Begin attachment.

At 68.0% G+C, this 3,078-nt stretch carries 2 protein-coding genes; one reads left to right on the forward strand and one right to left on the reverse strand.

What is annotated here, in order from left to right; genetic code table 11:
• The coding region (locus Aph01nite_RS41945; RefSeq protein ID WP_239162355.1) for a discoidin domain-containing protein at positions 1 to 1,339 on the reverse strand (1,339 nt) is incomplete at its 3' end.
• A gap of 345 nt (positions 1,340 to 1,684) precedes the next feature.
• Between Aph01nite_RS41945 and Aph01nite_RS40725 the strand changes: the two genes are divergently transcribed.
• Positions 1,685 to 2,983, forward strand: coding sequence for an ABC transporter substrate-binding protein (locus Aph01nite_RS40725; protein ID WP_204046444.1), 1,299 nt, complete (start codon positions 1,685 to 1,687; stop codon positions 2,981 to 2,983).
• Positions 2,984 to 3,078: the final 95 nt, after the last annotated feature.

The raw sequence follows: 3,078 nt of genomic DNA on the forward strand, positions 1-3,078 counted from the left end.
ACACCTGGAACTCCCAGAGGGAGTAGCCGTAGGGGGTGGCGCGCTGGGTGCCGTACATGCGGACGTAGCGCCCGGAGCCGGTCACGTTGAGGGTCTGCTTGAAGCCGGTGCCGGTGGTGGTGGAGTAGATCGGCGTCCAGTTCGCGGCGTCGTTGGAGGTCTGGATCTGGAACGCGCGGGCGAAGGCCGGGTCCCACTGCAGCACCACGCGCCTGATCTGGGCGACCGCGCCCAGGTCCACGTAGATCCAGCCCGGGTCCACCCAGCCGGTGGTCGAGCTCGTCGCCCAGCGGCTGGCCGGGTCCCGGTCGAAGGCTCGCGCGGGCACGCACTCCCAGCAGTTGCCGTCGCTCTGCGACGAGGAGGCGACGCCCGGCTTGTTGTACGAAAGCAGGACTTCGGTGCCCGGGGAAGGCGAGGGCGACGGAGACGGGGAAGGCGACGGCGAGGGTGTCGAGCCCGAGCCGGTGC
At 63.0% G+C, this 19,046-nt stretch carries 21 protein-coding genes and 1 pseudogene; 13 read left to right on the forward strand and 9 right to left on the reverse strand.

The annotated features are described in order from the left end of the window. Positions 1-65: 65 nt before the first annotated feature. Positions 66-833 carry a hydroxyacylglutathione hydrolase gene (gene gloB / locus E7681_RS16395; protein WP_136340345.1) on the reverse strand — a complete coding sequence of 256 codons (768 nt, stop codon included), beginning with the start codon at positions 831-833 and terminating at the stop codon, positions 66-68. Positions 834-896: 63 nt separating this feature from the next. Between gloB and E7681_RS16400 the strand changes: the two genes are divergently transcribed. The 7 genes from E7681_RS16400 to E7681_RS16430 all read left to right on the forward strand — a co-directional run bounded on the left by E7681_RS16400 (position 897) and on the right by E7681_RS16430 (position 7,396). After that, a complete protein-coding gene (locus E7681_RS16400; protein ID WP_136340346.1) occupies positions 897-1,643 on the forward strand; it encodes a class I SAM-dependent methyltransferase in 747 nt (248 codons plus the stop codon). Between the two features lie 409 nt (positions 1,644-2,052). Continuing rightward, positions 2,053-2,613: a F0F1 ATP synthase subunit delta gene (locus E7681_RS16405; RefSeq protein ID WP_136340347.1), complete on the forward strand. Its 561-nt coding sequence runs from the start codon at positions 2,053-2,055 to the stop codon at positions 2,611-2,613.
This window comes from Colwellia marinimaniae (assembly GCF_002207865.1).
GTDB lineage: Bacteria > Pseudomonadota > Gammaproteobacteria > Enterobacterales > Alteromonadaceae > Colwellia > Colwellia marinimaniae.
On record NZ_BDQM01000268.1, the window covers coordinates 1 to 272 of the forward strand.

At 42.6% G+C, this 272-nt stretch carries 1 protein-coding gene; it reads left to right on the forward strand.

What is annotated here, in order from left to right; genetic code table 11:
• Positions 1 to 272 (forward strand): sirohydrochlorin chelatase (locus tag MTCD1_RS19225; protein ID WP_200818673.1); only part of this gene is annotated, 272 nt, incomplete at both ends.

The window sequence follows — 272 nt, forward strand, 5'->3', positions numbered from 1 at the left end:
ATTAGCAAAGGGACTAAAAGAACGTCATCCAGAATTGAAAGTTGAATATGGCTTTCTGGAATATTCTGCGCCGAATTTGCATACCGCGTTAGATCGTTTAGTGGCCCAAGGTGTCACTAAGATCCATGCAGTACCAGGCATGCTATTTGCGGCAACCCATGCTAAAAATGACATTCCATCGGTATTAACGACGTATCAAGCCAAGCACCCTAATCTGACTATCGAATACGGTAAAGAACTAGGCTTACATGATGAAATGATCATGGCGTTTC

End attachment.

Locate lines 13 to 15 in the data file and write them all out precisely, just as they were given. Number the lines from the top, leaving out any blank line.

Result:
GTDB lineage: Bacteria > Pseudomonadota > Gammaproteobacteria > Enterobacterales > Alteromonadaceae > Colwellia > Colwellia marinimaniae.
On record NZ_BDQM01000268.1, the window covers coordinates 1 to 272 of the forward strand.

At 42.6% G+C, this 272-nt stretch carries 1 protein-coding gene; it reads left to right on the forward strand.